July 11, 2022

Fueling Student Innovation and Growth with an Entrepreneurial Mindset

someone writing on a work-wall
By: Sarah Williamson


The St. Vrain Valley School District has been serious about STEM for years. But long before it built the state-of-the-art, 50,000-square-foot Innovation Center in 2018, Assistant Superintendent of Innovation Patty Quinones recognized that equipping students with a mindset that helped them pursue business opportunities was just as important as providing them with all the latest technology. 

That’s where Instructional Technologist Jeffrey Lund comes in. He has a background in both education and small business. Also, he has a passion for empowering students with an entrepreneurial mindset. They can discover opportunities to create value for others and design their own solutions.

Now 750 high schoolers from across the district’s 411-square-mile footprint in Longmont, Colorado, have access to scores of tools and resources at the Innovation Center. It houses a community maker space, studio, pitch room, incubator and enterprise zone. Additionally, they have multiple labs and collaboration spaces. For instance, a robotics lab with an underwater tank, drone and aerospace lab, and biomedical science lab. Plus, a wood shop, metal shop, and manufacturing lab, Apple Tech Lab, and more. 

Infusing the Ice House model

Underlying the Innovation Center’s programming is a belief in students’ self-direction in pursuit of opportunities. St. Vrain educators have been infusing this belief throughout the district’s STEM programming since 2015, when Lund and a colleague attended an Ice House facilitator certification training. “It’s simple and balanced and really clicked with what I was already doing, teaching students to succeed after schooling,” he explained.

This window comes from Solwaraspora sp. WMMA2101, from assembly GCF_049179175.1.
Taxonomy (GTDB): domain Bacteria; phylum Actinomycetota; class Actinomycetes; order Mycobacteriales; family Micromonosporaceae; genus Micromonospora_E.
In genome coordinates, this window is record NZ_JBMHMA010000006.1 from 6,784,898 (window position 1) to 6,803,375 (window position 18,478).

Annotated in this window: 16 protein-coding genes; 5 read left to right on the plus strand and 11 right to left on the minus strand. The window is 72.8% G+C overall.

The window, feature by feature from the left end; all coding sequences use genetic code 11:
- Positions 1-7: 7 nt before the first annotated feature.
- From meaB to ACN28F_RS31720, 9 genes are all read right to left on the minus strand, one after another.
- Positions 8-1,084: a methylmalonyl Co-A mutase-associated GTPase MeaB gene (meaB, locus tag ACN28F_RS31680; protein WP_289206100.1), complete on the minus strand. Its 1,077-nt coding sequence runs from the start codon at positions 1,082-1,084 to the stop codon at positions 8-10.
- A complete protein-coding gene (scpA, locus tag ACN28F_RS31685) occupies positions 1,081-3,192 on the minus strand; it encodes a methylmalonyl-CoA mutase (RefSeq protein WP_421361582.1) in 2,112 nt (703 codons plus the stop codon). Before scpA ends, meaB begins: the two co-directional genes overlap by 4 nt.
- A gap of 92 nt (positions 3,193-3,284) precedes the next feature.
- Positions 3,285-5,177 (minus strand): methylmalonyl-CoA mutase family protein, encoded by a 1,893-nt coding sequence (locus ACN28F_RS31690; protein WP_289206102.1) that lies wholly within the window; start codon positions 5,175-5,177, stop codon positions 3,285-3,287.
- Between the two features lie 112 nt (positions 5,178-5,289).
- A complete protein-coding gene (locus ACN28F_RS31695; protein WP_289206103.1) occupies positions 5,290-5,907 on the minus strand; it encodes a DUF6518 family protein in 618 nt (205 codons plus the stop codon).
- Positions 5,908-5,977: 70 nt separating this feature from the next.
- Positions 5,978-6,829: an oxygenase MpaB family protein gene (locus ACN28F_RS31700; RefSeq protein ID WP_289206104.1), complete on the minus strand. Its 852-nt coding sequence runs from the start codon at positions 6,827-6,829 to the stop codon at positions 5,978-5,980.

Lund models and teaches the entrepreneurial mindset throughout his educational work. He strongly believes in the benefits of having one. This is true whether he’s hosting high school and college interns or coordinating with partners outside the school. These range from local organizations to national corporations. “It’s simple, it’s free, it’s flowing, and you can run with it as a hybrid in so many settings,” he said. 

He’s particularly energized to utilize the entrepreneurial mindset with under-resourced communities as a way to break the mold and overcome patterns of poverty. This is something he has seen firsthand within the Innovation Center. “The most impactful thing about the program is that it’s inclusive of at-risk and minority students,” he said. “It allows kids to really grow.” 

Expanding entrepreneurship

One of the Innovation Center’s focus areas is the Entrepreneurial Zone, which includes project teams, opportunities for collaboration, and an entrepreneurial certification pathway based on ELI’s entrepreneurial mindset approach. In addition, it offers skill-driven digital badges in content areas such as business pitching, communications, and entrepreneurial innovation. Lund has been instrumental in setting up these and other programs and courses. 

Starting with the 2022-23 school year, Lund will transfer from the Innovation Center to the district’s new Entrepreneurship Success Center. He’s excited to continue expanding opportunities for St. Vrain Valley’s students. However, this is based on what the students want to invest their time and energy in.

One of his favorite examples from the Innovation Center is the video studio. It originated with two students and now employs 20 students via after-school programming plus several high school and college interns. It features all the latest technology, including a TriCaster media production suite. “We had the opportunity to invest in what we believe in and what kids were asking for,” Lund said. “Patty [Quinones] is a visionary for championing this approach.”

As he prepares for the opening of the Entrepreneurship Success Center, Lund welcomes the personal challenge to improve as an educator. “If you’re going to teach it, you’re going to have to live it and be a true entrepreneur yourself,” he said. “You have to be willing to be flexible and make mistakes and continue growing.”